Microbiome variation can be influenced by the environment and host variability. In this study, we analyzed a variety of environmental and host traits with the GJ fecal microbiome. Several wild animal studies have found microbiome variation between different geographic populations [41, 69, 70] but not in the BBJ [16]. In our study we found an impact of research sites on GJ fecal microbiome. The effect was demonstrated mainly by beta diversity and less by alpha diversity. This effect can be due to geographic distance, different diet in each geographical area or due to host genetic segregation.

In this study we tested other environmental variables against the GJ fecal microbiome. First, we tested annual temperature and precipitation, but no correlation to the fecal microbiome was found. In the big-horn sheep (Ovis canadensis nelsoni) no correlation was found between multi-parameter variables including precipitation [69]. In red squirrels (Sciurus vulgaris) gut microbiota composition was strongly affected by seasonal dietary changes [70]. Since our cohort was sampled independently of seasons and not repetitively, we assume the effect of environmental variables could be underestimated. The effect of different diet on gut microbiome is well studied in human [71, 72] but less in wildlife. In Hooded cranes (Grus monacha) diet changes with seasons and correlates with gut microbiome [73]. Another environmental variable that was tested is sanitation conditions based on possible diet source to GJ that can be attributed to the fecal microbiome. We did not find any such correlation in this analysis and we hypothesize that the multiple food sources together with the GJ being a generalist species cause this effect to diminish.

Host traits of the GJ were recorded for each specimen and analyzed against the fecal microbiome. Most of the traits tested were not found to be contributing to alpha and beta diversity. Sex, for example was found to impact the gut microbiome in the BBJ [16] and elephant-seals (Mirounga angustirostris) [32]. In the GJ no such effect was found in alpha and beta diversities, assumingly because food foraging is carried out by both male and females [1]. On the other hand, age-class was found as a factor in shaping alpha and beta diversities in the GJ and this effect is mainly between adult to juvenile and subadult specimens. An age effect on gut microbiome was described in humans [65, 74, 75] and in lowland gorillas (Gorilla g. gorilla) [76] and Brandt’s voles (Lasiopodomys brandtii) [77]. Other host traits which reflect body measurements and general health status of the GJ were analyzed with the fecal microbiome. Length and weight measurement affected the beta diversity of GJ fecal microbiome. This effect is probably connected to age-class effect since both are usually correlated. Body condition was not found to have an effect on the microbiome. An altered gut microbiome was found in coyote with poor body condition [42]. Most of the GJ specimens were in normal body condition, suggesting that this altered state was not present. From observed pathologies as external parasitism and skin disease (as mange), skin disease was found to affect beta diversity of the fecal microbiome. Notably, in humans, gut microbiome alterations were found in atopic dermatitis, psoriasis, and rosacea [78] and dogs with atopic dermatitis have shown reduced alpha diversity compared to healthy dogs [79]. These findings suggest that alterations in the fecal microbiome of the GJ can increase the probability for being infected in skin disease such as mange.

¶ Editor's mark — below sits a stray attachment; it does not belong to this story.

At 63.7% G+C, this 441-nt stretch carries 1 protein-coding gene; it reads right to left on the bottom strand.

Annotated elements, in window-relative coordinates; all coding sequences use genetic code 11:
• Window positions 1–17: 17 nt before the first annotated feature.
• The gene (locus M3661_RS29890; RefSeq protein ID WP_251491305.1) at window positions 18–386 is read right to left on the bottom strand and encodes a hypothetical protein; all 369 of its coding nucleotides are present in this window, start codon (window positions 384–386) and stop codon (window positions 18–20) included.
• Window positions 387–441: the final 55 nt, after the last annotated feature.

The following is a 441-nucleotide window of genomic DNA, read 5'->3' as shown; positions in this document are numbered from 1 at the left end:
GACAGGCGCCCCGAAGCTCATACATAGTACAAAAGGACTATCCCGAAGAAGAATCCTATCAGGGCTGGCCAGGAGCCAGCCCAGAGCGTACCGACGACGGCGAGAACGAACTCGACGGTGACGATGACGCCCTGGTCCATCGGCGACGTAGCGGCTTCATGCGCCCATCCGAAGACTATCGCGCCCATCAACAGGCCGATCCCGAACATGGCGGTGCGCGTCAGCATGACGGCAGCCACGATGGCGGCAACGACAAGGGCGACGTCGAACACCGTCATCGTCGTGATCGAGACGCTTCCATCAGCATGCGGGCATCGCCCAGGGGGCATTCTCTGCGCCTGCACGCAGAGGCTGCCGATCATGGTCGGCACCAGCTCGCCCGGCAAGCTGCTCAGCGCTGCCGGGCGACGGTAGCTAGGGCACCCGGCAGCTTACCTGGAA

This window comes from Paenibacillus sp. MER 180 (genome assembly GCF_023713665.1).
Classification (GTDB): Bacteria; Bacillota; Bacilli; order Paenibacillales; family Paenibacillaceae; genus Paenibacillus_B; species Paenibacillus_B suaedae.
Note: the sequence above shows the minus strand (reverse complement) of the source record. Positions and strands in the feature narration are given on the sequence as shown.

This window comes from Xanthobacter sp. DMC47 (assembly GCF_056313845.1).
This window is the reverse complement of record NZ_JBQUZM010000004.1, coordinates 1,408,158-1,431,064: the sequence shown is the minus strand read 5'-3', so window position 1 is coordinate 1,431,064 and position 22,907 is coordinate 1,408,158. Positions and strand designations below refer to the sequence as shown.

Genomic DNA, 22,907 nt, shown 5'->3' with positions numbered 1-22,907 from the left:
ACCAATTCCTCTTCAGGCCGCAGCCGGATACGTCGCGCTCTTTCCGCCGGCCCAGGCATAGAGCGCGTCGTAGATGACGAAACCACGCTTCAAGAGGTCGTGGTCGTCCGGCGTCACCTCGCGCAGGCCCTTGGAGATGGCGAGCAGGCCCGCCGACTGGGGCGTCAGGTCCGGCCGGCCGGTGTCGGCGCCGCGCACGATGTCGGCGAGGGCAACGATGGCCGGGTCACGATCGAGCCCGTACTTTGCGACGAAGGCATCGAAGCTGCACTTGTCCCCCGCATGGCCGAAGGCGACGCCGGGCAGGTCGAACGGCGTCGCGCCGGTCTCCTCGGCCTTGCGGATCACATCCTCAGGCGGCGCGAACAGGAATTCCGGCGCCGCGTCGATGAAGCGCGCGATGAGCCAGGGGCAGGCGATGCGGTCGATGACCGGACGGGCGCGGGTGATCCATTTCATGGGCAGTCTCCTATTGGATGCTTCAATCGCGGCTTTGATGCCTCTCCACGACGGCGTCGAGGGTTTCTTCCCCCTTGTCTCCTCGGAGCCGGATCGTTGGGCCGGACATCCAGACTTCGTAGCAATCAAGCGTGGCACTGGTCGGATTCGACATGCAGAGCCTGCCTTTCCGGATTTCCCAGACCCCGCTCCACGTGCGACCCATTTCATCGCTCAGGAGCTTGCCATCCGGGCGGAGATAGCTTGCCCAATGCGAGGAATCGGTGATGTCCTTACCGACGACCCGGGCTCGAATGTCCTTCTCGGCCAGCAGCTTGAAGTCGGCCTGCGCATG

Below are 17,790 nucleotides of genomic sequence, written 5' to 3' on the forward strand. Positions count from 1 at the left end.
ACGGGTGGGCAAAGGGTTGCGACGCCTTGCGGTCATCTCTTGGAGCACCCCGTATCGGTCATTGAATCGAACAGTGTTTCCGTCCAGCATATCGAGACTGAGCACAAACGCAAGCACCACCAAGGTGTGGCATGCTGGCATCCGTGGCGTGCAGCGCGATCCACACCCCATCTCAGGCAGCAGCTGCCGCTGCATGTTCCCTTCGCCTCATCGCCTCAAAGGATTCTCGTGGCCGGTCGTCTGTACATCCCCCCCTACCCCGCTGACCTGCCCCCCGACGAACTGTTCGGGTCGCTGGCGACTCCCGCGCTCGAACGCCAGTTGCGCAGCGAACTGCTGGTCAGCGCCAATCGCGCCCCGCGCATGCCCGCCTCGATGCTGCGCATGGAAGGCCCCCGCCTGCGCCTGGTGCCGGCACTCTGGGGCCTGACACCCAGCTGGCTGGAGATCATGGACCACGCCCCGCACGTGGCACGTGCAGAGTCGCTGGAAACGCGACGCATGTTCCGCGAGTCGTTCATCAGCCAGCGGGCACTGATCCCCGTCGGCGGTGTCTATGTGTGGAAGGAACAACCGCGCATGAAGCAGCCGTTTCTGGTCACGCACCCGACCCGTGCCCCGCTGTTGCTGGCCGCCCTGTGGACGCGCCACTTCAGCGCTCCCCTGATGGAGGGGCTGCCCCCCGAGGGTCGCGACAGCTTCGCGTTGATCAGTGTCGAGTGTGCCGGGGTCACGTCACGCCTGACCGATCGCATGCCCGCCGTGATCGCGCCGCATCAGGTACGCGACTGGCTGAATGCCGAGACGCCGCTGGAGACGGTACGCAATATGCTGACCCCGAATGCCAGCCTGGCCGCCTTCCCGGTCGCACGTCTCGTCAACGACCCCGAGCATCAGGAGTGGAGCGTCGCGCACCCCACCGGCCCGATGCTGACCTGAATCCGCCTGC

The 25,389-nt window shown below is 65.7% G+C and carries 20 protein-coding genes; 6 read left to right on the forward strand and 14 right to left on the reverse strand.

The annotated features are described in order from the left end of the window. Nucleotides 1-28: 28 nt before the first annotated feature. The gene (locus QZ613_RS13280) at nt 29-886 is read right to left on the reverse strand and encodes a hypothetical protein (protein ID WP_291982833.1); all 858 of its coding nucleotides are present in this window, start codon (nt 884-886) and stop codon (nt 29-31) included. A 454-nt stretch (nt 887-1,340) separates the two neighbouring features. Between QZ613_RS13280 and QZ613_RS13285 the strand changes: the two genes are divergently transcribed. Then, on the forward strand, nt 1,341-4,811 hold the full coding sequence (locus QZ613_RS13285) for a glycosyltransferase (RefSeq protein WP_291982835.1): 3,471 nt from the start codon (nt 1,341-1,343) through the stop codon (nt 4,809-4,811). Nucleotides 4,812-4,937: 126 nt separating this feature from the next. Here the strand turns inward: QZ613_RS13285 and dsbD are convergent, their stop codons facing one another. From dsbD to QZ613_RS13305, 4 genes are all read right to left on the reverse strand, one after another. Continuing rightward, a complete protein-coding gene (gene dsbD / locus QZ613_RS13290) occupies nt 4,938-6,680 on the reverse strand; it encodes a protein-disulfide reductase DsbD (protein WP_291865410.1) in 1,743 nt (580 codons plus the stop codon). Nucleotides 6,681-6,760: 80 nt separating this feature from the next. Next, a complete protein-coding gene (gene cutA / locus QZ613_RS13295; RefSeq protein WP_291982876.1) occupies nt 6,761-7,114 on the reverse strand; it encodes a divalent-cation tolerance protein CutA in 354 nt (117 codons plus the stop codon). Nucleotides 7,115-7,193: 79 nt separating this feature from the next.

Pathogen burden in the GJ was tested in a variety of methods. Our goal was to investigate correlation of different pathogens with the GJ fecal microbiome. All of the GJ specimens were found negative to Rabies virus and Brucella bacteria and therefore these were not included in the microbiome analysis. Response to ORV was measured using antibodies detection and the biomarker tetracycline. Specimens positive to tetracycline were found to have a significantly lower alpha diversity and with clear dissimilarity in beta diversity as compared to negative specimens. Mice with altered microbiome, due to antibiotics treatment, had lower humoral response to rabies vaccine, suggesting the gut microbiome impacts humoral immunity [80]. Our result for the Rabies vaccine biomarker suggests different profiles of the fecal microbiome of GJ assimilate the vaccine better than others. Further investigation is needed to clarify this effect. Canine distemper was found to affect alpha diversity of the GJ fecal microbiome with higher diversity in the infected specimens. In the giant panda (Ailuropoda melanoleuca), infected animals have shown increased microbial diversity and decreased relative abundance of dominant taxa compared to uninfected animals [81]. Canine distemper is a lethal disease that can infect many species of carnivores and affects mainly respiratory, nervous and gastrointestinal systems [82]. The GJ specimens were sampled during predator control and no signs of illness were noted during sampling except one specimen. It is possible that changes in the fecal microbiome diversity in infected GJ is due to progressive state of canine distemper disease, similar to the giant pandas [81].